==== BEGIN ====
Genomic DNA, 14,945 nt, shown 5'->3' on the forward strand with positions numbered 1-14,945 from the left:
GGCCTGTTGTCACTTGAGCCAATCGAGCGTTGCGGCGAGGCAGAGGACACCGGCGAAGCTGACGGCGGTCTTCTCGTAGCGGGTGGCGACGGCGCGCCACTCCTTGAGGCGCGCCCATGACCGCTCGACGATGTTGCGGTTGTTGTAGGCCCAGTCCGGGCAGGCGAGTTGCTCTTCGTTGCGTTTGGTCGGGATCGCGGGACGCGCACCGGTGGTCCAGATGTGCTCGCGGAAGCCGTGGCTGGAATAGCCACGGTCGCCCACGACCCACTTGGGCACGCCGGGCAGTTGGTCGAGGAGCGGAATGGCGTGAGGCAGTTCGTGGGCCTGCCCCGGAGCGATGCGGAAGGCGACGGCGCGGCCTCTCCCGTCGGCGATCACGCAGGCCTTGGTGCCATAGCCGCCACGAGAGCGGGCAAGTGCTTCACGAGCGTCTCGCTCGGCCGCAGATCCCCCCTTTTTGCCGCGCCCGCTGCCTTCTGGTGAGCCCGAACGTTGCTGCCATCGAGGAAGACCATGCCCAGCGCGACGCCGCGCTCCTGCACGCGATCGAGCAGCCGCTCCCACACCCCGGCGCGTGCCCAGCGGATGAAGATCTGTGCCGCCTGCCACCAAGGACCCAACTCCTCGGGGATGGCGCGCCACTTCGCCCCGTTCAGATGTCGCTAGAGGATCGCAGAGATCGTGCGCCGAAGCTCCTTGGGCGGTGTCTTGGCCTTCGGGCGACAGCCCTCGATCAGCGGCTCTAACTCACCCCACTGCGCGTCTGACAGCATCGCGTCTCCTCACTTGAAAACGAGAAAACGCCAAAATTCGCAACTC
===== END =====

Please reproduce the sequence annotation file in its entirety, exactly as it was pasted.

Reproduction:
Genomic DNA, 14,945 nt, shown 5'->3' on the forward strand with positions numbered 1-14,945 from the left:
GGCCTGTTGTCACTTGAGCCAATCGAGCGTTGCGGCGAGGCAGAGGACACCGGCGAAGCTGACGGCGGTCTTCTCGTAGCGGGTGGCGACGGCGCGCCACTCCTTGAGGCGCGCCCATGACCGCTCGACGATGTTGCGGTTGTTGTAGGCCCAGTCCGGGCAGGCGAGTTGCTCTTCGTTGCGTTTGGTCGGGATCGCGGGACGCGCACCGGTGGTCCAGATGTGCTCGCGGAAGCCGTGGCTGGAATAGCCACGGTCGCCCACGACCCACTTGGGCACGCCGGGCAGTTGGTCGAGGAGCGGAATGGCGTGAGGCAGTTCGTGGGCCTGCCCCGGAGCGATGCGGAAGGCGACGGCGCGGCCTCTCCCGTCGGCGATCACGCAGGCCTTGGTGCCATAGCCGCCACGAGAGCGGGCAAGTGCTTCACGAGCGTCTCGCTCGGCCGCAGATCCCCCCTTTTTGCCGCGCCCGCTGCCTTCTGGTGAGCCCGAACGTTGCTGCCATCGAGGAAGACCATGCCCAGCGCGACGCCGCGCTCCTGCACGCGATCGAGCAGCCGCTCCCACACCCCGGCGCGTGCCCAGCGGATGAAGATCTGTGCCGCCTGCCACCAAGGACCCAACTCCTCGGGGATGGCGCGCCACTTCGCCCCGTTCAGATGTCGCTAGAGGATCGCAGAGATCGTGCGCCGAAGCTCCTTGGGCGGTGTCTTGGCCTTCGGGCGACAGCCCTCGATCAGCGGCTCTAACTCACCCCACTGCGCGTCTGACAGCATCGCGTCTCCTCACTTGAAAACGAGAAAACGCCAAAATTCGCAACTC